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The Eviction Process

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How it works:

  • You don't have to leave when you get the eviction notice.
  • After the eviction expires, your landlord still must ask a judge's permission to evict you. The request is called a "landlord & tenant writ."  The sheriff will bring the writ to your home.
  • You do not have to move out when you get the landlord & tenant writ.

Know your rights:

  • Do you want to fight the eviction? Tell the court.
  • To do this, you must file an "Appearance" with the court. The "Appearance" is a simple, one-page form the court should send you, or you can get it at the court.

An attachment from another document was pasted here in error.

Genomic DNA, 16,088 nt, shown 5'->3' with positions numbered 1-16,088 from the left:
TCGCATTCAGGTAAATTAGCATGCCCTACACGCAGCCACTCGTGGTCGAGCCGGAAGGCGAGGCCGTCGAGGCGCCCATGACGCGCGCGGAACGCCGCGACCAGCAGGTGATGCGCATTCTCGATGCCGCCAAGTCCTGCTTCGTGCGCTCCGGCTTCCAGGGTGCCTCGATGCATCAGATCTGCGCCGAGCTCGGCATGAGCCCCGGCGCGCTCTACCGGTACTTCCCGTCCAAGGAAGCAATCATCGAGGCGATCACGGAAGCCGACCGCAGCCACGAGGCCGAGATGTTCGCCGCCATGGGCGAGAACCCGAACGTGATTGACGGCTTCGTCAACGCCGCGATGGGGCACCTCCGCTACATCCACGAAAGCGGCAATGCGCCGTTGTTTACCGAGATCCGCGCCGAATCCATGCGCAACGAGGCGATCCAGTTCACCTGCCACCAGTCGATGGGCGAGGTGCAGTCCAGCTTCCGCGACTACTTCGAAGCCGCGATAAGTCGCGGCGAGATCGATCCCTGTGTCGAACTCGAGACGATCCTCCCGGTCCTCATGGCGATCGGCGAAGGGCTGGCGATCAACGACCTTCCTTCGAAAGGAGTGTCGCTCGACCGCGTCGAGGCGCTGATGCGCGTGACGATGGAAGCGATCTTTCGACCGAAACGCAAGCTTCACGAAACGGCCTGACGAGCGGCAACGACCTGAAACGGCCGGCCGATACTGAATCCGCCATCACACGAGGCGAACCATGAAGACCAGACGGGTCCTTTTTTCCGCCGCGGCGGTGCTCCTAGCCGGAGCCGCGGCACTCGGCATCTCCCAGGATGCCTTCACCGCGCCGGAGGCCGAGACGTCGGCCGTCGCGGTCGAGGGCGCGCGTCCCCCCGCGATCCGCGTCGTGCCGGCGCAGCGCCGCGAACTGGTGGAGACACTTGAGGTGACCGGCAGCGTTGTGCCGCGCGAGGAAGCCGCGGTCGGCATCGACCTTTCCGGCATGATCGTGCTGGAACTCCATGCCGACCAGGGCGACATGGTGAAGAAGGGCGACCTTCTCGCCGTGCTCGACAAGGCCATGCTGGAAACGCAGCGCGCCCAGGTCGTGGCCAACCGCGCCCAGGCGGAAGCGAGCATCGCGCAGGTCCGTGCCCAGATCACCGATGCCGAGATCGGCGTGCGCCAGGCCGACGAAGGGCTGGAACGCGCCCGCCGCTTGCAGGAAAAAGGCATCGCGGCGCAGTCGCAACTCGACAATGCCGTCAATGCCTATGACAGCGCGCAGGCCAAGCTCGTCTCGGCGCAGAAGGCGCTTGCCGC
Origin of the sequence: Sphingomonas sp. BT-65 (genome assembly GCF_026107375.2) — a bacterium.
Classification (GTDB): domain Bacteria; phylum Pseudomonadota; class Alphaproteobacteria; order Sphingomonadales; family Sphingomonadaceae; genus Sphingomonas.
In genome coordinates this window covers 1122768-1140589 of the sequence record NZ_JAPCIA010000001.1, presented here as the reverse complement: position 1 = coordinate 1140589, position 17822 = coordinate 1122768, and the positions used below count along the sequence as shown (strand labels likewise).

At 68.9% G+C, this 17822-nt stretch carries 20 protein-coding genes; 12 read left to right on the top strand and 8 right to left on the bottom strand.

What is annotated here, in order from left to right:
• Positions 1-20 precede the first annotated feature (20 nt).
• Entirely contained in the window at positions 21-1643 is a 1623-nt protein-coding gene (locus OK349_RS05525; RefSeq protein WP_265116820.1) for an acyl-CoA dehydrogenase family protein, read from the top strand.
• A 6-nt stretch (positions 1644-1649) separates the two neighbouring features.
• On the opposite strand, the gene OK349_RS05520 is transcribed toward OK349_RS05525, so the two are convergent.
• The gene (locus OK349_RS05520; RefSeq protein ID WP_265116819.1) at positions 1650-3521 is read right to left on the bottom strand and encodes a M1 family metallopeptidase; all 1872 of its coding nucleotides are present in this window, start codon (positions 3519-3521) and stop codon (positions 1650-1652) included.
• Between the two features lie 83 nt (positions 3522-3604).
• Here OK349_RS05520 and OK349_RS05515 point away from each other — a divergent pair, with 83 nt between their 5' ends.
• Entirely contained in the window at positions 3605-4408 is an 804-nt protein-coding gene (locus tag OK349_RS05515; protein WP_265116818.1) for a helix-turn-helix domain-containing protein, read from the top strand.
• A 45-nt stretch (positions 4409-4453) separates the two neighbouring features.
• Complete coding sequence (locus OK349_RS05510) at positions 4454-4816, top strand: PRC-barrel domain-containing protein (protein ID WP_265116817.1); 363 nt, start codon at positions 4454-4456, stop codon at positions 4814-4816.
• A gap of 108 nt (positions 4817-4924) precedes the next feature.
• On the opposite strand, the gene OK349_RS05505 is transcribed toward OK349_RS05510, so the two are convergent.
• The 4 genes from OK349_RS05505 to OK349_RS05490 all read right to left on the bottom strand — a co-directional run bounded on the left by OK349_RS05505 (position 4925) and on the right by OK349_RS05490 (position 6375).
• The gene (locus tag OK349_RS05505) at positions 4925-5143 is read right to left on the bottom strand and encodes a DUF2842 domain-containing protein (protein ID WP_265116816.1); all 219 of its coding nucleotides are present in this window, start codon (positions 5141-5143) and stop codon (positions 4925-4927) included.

Click this button to fill out your Appearance form right now.

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  • You MUST return the form to the court by the "return day" on the first page of the landlord & tenant writ. You can hand-deliver or mail the form to the court. Allow at least 2 days for delivery if you mail it.

Court date:

  • Once the court gets your appearance form, it will send you a "notice of hearing."  This will have the date and time of your hearing.

Talk to the judge:

  • Attend the hearing!
  • At your hearing, tell the judge why you should not be evicted. If you need help with what to say, call 603 Legal Aid at 1-800-639-5290 or 603-224-3333 or apply online
  • Even if there is no legal defense against the eviction, you can ask the judge for up to 90 days to move.

What if you lose?

  • If the landlord wins, the judge will sign a "writ of possession."  You do not have to leave until the sheriff brings the writ to your home. Read about what happens next.

See the eviction chart.

See a larger image.

Verlo en español.

Category: 
Date: 
February 2021
Author: 
NHLA

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